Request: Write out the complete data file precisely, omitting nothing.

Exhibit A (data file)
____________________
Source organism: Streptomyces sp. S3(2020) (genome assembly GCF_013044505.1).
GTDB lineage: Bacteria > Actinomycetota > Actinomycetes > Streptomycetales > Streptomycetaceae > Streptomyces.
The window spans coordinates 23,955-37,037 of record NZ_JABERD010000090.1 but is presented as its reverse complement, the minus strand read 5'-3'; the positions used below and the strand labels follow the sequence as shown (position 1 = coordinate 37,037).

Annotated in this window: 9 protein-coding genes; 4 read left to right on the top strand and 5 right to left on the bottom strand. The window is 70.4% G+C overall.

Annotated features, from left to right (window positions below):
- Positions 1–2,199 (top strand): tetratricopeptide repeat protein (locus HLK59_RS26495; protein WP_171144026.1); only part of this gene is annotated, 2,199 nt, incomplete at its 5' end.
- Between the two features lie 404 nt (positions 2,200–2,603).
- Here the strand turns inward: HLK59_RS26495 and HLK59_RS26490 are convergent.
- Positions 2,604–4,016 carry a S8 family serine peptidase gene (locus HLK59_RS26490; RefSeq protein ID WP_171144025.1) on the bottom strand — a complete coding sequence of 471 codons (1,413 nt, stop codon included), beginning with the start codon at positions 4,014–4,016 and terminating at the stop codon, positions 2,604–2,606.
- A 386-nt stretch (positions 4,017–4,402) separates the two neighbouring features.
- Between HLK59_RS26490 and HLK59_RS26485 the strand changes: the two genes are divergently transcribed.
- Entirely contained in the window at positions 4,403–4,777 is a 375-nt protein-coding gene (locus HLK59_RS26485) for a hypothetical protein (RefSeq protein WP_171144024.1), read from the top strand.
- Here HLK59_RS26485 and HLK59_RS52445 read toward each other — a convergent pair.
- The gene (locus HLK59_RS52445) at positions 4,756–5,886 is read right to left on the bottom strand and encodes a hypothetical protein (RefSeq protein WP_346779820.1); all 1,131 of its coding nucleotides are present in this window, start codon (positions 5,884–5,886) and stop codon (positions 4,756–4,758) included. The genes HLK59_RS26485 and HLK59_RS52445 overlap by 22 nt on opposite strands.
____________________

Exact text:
Source organism: Streptomyces sp. S3(2020) (genome assembly GCF_013044505.1).
GTDB lineage: Bacteria > Actinomycetota > Actinomycetes > Streptomycetales > Streptomycetaceae > Streptomyces.
The window spans coordinates 23,955-37,037 of record NZ_JABERD010000090.1 but is presented as its reverse complement, the minus strand read 5'-3'; the positions used below and the strand labels follow the sequence as shown (position 1 = coordinate 37,037).

Annotated in this window: 9 protein-coding genes; 4 read left to right on the top strand and 5 right to left on the bottom strand. The window is 70.4% G+C overall.

Annotated features, from left to right (window positions below):
- Positions 1–2,199 (top strand): tetratricopeptide repeat protein (locus HLK59_RS26495; protein WP_171144026.1); only part of this gene is annotated, 2,199 nt, incomplete at its 5' end.
- Between the two features lie 404 nt (positions 2,200–2,603).
- Here the strand turns inward: HLK59_RS26495 and HLK59_RS26490 are convergent.
- Positions 2,604–4,016 carry a S8 family serine peptidase gene (locus HLK59_RS26490; RefSeq protein ID WP_171144025.1) on the bottom strand — a complete coding sequence of 471 codons (1,413 nt, stop codon included), beginning with the start codon at positions 4,014–4,016 and terminating at the stop codon, positions 2,604–2,606.
- A 386-nt stretch (positions 4,017–4,402) separates the two neighbouring features.
- Between HLK59_RS26490 and HLK59_RS26485 the strand changes: the two genes are divergently transcribed.
- Entirely contained in the window at positions 4,403–4,777 is a 375-nt protein-coding gene (locus HLK59_RS26485) for a hypothetical protein (RefSeq protein WP_171144024.1), read from the top strand.
- Here HLK59_RS26485 and HLK59_RS52445 read toward each other — a convergent pair.
- The gene (locus HLK59_RS52445) at positions 4,756–5,886 is read right to left on the bottom strand and encodes a hypothetical protein (RefSeq protein WP_346779820.1); all 1,131 of its coding nucleotides are present in this window, start codon (positions 5,884–5,886) and stop codon (positions 4,756–4,758) included. The genes HLK59_RS26485 and HLK59_RS52445 overlap by 22 nt on opposite strands.